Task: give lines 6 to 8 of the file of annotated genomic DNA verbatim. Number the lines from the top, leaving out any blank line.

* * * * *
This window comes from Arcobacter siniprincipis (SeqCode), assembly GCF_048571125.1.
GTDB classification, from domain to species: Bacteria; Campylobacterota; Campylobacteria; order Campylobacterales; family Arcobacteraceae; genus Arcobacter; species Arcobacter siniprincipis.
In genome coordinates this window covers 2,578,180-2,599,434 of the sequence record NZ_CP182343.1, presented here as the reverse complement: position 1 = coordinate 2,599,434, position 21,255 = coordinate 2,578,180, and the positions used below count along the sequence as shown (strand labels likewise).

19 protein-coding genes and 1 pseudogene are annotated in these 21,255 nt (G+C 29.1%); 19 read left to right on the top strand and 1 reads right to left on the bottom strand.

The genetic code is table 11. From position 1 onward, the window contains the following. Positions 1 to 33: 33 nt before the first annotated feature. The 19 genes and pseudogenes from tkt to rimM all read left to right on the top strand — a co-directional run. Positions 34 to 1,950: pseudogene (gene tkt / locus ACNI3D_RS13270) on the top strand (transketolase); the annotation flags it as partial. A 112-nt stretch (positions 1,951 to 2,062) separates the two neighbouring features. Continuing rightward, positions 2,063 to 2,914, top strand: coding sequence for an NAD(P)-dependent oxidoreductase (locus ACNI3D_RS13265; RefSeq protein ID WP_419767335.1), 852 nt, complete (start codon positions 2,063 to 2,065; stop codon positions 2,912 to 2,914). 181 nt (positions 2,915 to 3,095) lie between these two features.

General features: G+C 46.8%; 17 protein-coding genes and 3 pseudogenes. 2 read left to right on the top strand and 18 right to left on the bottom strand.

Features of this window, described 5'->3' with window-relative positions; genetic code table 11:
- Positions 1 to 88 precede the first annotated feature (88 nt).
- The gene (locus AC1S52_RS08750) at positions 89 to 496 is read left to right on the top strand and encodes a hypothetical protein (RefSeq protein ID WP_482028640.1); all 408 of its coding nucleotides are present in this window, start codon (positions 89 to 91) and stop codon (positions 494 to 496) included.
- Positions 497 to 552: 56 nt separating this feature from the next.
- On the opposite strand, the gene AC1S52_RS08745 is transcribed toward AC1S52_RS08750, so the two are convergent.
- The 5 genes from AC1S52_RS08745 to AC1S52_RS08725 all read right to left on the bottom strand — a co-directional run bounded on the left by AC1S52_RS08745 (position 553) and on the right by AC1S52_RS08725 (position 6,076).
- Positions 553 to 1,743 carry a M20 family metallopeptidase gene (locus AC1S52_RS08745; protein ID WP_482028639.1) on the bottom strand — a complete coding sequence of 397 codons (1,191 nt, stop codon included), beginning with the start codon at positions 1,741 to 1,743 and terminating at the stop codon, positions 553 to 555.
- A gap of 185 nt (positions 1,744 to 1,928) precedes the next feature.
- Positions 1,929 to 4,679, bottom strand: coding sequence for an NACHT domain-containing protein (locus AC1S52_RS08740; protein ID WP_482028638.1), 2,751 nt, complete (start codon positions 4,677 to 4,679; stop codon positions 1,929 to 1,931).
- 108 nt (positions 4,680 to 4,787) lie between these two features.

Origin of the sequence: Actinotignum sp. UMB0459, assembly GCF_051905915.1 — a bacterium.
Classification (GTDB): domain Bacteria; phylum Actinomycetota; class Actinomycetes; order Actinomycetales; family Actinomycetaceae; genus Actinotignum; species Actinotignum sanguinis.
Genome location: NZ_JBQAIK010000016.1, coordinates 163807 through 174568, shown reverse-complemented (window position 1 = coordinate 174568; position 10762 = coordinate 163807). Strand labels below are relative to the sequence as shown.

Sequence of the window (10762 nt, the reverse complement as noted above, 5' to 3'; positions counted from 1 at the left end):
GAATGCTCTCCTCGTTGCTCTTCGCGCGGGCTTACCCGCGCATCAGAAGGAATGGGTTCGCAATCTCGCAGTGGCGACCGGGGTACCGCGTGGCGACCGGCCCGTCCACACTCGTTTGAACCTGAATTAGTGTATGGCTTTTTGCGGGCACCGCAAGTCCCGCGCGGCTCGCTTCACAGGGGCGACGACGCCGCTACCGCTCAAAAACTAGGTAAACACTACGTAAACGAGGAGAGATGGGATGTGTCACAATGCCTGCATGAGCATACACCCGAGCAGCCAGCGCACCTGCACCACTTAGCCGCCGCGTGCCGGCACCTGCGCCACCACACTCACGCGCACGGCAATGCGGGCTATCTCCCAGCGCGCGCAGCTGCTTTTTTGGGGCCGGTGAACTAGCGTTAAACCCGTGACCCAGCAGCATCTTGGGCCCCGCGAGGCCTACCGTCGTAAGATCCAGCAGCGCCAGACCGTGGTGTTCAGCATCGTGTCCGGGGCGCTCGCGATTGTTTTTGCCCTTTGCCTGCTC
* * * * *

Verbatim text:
General features: G+C 46.8%; 17 protein-coding genes and 3 pseudogenes. 2 read left to right on the top strand and 18 right to left on the bottom strand.

Features of this window, described 5'->3' with window-relative positions; genetic code table 11:
- Positions 1 to 88 precede the first annotated feature (88 nt).